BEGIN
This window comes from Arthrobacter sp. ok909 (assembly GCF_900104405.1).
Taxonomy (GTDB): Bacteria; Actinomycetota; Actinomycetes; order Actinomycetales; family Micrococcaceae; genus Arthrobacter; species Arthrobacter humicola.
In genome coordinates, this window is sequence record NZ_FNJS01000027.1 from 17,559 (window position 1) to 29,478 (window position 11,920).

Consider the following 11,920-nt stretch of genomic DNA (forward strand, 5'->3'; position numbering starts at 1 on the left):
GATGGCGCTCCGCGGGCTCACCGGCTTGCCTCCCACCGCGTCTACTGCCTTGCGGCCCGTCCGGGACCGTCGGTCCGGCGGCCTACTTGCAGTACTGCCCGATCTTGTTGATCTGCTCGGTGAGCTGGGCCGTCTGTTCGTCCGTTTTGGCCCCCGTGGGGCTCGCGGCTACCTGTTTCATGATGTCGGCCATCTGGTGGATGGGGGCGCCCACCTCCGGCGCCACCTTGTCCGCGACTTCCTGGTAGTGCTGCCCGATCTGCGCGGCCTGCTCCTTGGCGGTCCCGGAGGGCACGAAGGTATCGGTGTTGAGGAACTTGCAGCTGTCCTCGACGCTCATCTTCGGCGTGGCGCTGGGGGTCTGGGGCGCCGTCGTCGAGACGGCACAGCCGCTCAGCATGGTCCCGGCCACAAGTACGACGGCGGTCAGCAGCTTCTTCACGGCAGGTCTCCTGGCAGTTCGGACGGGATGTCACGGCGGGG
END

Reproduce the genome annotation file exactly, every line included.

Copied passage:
This window comes from Arthrobacter sp. ok909 (assembly GCF_900104405.1).
Taxonomy (GTDB): Bacteria; Actinomycetota; Actinomycetes; order Actinomycetales; family Micrococcaceae; genus Arthrobacter; species Arthrobacter humicola.
In genome coordinates, this window is sequence record NZ_FNJS01000027.1 from 17,559 (window position 1) to 29,478 (window position 11,920).

Consider the following 11,920-nt stretch of genomic DNA (forward strand, 5'->3'; position numbering starts at 1 on the left):
GATGGCGCTCCGCGGGCTCACCGGCTTGCCTCCCACCGCGTCTACTGCCTTGCGGCCCGTCCGGGACCGTCGGTCCGGCGGCCTACTTGCAGTACTGCCCGATCTTGTTGATCTGCTCGGTGAGCTGGGCCGTCTGTTCGTCCGTTTTGGCCCCCGTGGGGCTCGCGGCTACCTGTTTCATGATGTCGGCCATCTGGTGGATGGGGGCGCCCACCTCCGGCGCCACCTTGTCCGCGACTTCCTGGTAGTGCTGCCCGATCTGCGCGGCCTGCTCCTTGGCGGTCCCGGAGGGCACGAAGGTATCGGTGTTGAGGAACTTGCAGCTGTCCTCGACGCTCATCTTCGGCGTGGCGCTGGGGGTCTGGGGCGCCGTCGTCGAGACGGCACAGCCGCTCAGCATGGTCCCGGCCACAAGTACGACGGCGGTCAGCAGCTTCTTCACGGCAGGTCTCCTGGCAGTTCGGACGGGATGTCACGGCGGGG